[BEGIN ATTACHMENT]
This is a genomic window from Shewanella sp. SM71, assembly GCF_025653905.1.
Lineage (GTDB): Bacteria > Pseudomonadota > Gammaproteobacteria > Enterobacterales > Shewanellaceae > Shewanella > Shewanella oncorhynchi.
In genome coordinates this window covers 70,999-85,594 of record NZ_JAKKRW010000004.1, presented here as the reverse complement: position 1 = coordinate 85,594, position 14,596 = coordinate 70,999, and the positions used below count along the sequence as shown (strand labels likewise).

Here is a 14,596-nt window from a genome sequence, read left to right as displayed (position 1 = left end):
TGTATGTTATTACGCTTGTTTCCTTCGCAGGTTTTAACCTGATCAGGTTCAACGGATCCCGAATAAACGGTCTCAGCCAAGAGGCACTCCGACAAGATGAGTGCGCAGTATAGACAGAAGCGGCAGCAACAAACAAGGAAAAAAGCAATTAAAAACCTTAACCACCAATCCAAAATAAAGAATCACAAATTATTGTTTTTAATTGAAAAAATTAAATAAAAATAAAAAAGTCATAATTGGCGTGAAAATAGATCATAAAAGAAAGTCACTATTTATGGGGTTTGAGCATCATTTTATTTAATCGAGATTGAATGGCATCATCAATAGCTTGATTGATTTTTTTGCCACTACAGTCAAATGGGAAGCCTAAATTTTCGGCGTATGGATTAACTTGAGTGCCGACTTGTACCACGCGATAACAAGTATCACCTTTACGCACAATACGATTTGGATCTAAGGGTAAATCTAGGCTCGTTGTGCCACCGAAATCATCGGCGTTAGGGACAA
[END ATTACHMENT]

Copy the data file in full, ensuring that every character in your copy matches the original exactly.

This is a genomic window from Shewanella sp. SM71, assembly GCF_025653905.1.
Lineage (GTDB): Bacteria > Pseudomonadota > Gammaproteobacteria > Enterobacterales > Shewanellaceae > Shewanella > Shewanella oncorhynchi.
In genome coordinates this window covers 70,999-85,594 of record NZ_JAKKRW010000004.1, presented here as the reverse complement: position 1 = coordinate 85,594, position 14,596 = coordinate 70,999, and the positions used below count along the sequence as shown (strand labels likewise).

Here is a 14,596-nt window from a genome sequence, read left to right as displayed (position 1 = left end):
TGTATGTTATTACGCTTGTTTCCTTCGCAGGTTTTAACCTGATCAGGTTCAACGGATCCCGAATAAACGGTCTCAGCCAAGAGGCACTCCGACAAGATGAGTGCGCAGTATAGACAGAAGCGGCAGCAACAAACAAGGAAAAAAGCAATTAAAAACCTTAACCACCAATCCAAAATAAAGAATCACAAATTATTGTTTTTAATTGAAAAAATTAAATAAAAATAAAAAAGTCATAATTGGCGTGAAAATAGATCATAAAAGAAAGTCACTATTTATGGGGTTTGAGCATCATTTTATTTAATCGAGATTGAATGGCATCATCAATAGCTTGATTGATTTTTTTGCCACTACAGTCAAATGGGAAGCCTAAATTTTCGGCGTATGGATTAACTTGAGTGCCGACTTGTACCACGCGATAACAAGTATCACCTTTACGCACAATACGATTTGGATCTAAGGGTAAATCTAGGCTCGTTGTGCCACCGAAATCATCGGCGTTAGGGACAA